Cinema News and Reviews for the Rest of Us

DVD Round-Up: What I’ve Been Watching

Me And Orson Welles

One of the blander and more emotionally distanced of Richard Linklater’s films, but one that’s lifted by a powerhouse performance from Christian McKay as Orson Welles.  He’s uncanny as the legendary wunderkind, and he manages to bring life to the character without simply relying on our caricatured memories of the famously obnoxious and famously brilliant artist.  Zach Efron is serviceable as the doe-eyed lead, but he’s not given much to do with a shallow part.  McKay, on the other hand, should have gotten an Oscar nomination.  (3 STARS)

The Killer Inside Me

I never read Jim Thompson’s famous noir novel, but I can see how it could be a brilliant foray into a truly disturbed mind.  On the screen, however, the director’s lack of distinct style and his cold distance from the characters make the brutality and misogyny onscreen just lie there with nothing to jusitfy their extremism.  The fist-beating of Jessica Alba is as brutal as rumored, and a game Casey Affleck just can’t do as much as he’d like with a potentially fascinating character.  The result of all this is a beautifully shot, well acted piece of pop trash.  (2 STARS)

Youth In Revolt

I liked this film way more than I thought I would.  Michael Cera’s dweeb schitck was growing stale, but the script knows just what to do with it and the film takes Cera’s character downs paths that are constantly surprising.  This is a crazy film, and all of the pieces don’t exactly hold together as well as I’m sure they did in the novel, but the entire runtime is entertaining and marked by some refreshingly sincere teen-movie performances.  (4 STARS)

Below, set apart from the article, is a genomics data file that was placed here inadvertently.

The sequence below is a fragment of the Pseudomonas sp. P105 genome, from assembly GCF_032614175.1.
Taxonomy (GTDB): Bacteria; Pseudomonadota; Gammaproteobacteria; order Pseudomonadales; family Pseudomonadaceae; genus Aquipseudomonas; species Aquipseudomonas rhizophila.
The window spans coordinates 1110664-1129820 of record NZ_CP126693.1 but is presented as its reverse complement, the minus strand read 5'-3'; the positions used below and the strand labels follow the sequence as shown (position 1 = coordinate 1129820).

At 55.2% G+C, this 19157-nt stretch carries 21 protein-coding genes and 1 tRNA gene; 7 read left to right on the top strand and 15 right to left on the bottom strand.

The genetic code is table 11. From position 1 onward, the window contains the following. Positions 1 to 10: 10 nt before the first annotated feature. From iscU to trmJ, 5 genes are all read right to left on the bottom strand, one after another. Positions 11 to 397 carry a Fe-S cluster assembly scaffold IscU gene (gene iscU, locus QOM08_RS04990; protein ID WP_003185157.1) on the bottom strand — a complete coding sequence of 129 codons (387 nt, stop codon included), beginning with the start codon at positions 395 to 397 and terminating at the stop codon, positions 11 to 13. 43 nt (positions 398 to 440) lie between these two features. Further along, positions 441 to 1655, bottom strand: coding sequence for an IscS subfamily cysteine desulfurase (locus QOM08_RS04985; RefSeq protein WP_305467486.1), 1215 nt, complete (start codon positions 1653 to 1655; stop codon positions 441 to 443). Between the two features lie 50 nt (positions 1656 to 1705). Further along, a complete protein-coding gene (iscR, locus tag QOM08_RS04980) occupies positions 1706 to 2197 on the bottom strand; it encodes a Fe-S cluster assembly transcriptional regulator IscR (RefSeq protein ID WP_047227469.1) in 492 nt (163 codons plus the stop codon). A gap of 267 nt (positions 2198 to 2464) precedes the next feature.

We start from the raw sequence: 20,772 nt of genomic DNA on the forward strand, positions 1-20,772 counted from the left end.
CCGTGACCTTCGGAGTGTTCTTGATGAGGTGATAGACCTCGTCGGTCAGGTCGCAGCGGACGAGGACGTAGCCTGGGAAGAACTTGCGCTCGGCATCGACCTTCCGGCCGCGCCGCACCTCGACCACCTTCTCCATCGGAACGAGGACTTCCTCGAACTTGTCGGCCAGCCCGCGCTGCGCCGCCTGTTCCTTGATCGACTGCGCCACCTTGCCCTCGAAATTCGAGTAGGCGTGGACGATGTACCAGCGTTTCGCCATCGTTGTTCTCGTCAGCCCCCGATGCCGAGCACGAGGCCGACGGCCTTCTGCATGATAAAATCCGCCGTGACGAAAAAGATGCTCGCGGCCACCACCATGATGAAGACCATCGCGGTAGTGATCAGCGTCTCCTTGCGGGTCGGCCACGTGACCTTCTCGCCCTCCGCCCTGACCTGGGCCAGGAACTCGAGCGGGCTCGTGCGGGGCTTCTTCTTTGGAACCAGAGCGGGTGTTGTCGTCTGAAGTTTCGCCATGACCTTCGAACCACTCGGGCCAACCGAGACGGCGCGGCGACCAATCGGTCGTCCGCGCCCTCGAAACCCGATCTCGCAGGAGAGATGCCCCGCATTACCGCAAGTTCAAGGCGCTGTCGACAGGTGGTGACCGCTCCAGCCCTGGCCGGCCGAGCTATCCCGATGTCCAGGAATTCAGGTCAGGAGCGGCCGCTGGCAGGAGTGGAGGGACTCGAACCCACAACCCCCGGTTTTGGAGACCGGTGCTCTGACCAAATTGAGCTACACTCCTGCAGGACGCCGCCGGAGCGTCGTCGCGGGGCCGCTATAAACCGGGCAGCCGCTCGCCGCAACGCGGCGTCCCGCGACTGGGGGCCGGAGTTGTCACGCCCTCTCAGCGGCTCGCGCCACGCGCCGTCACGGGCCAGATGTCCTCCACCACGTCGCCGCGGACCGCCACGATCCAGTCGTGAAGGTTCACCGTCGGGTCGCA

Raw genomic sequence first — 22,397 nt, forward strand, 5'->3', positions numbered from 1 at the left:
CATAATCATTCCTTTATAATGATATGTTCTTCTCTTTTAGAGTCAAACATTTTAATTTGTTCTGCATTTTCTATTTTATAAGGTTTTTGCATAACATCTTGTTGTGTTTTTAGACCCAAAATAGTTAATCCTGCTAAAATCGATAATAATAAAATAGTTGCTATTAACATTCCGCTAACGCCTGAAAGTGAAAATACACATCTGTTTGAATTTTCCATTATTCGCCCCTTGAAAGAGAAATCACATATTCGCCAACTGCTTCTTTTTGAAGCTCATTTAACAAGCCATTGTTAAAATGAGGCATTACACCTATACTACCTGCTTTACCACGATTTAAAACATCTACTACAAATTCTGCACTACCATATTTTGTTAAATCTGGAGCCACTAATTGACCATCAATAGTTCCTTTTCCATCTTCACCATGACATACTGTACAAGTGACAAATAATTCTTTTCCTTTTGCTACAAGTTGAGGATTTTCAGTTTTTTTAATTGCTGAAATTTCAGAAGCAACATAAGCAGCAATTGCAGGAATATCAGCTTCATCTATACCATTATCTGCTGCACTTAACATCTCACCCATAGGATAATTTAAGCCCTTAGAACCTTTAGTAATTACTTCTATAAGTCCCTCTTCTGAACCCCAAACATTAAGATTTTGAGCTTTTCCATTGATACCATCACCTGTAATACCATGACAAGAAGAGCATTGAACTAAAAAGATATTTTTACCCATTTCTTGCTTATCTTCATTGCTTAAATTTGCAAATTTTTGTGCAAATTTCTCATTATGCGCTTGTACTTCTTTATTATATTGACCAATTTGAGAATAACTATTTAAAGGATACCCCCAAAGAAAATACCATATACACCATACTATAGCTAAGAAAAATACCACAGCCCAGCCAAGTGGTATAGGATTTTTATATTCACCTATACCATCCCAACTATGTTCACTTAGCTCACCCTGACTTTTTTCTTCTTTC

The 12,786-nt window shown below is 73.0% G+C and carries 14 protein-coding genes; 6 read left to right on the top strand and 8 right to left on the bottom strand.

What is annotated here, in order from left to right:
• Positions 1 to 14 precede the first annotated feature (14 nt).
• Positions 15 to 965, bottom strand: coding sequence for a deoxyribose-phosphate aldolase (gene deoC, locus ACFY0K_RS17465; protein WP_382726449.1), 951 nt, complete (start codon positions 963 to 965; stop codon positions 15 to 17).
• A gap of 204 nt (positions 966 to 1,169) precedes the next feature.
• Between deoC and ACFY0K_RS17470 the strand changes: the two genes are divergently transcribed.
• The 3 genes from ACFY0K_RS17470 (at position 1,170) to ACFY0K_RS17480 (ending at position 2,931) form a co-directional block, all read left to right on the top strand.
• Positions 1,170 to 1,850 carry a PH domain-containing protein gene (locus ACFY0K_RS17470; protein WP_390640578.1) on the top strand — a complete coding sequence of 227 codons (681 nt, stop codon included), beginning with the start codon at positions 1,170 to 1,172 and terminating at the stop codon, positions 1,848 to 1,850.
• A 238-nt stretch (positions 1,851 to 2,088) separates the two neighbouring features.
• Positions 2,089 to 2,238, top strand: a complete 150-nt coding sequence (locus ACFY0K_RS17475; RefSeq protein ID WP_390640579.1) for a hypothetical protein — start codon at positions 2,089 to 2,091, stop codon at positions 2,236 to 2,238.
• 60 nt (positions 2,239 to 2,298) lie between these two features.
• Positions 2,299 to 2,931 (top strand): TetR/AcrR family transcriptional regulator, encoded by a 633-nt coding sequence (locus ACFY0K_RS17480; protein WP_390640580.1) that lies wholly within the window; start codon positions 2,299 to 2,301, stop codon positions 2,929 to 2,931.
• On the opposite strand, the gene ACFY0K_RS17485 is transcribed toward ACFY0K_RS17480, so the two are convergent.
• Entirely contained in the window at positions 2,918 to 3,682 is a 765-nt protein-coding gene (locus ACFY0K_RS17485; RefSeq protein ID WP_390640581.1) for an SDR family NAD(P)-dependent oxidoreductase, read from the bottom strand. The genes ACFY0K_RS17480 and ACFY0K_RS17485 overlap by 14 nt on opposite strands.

Crazy Heart

A decent little 3-Star film overall, but raised up a notch by the cinematic force of nature otherwise known as Jeff Bridges.  He owns every second he’s on screen, which I believe is the entire film.  That Oscar was very much deserved, and I can’t wait to see what he does with the character of Rooster Cogburn in the Coens’ remake of True Grit.  (4-STARS)

Diary of a Wimpy Kid

This a “kids movie,” but I enjoyed the hell out of it.  The film has an infectious energy for its first half hour, and though the plot kinda stagnates as it goes on, the proceedings are kept engaging by a compelling 6th grade protagonist.  He’s much more complex than your average kiddie film lead, and certainly more shaded than the other cut-outs in the film, and it’s both painful and very funny to watch his early encounters with the cruelty of expectations being slammed head-first into reality.  A charming and lively kids’ flick.  (3  STARS).

The White Ribbon

Doctoral theses will be written about this film in coming years, so it seems fruitless for me to try to flesh it all out here.  For such a small-scale and quiet film, there’s just so much at play, and the themes are some of the most disturbingly profound of director Michael Haneke’s career.  Not to mention it’s one of the most beautifully shot black-and-white films in decades.  Something is very wrong in this little German town in the years just before World War I, and a dark societal upheaval is taking place underneath the surface that will threaten the entire world twenty years later.  And Haneke doesn’t shy away in interviews from theorizing a similar trajectory for our current culture.  Unnerving stuff that will churn in you long after the film is over.  (5 STARS)

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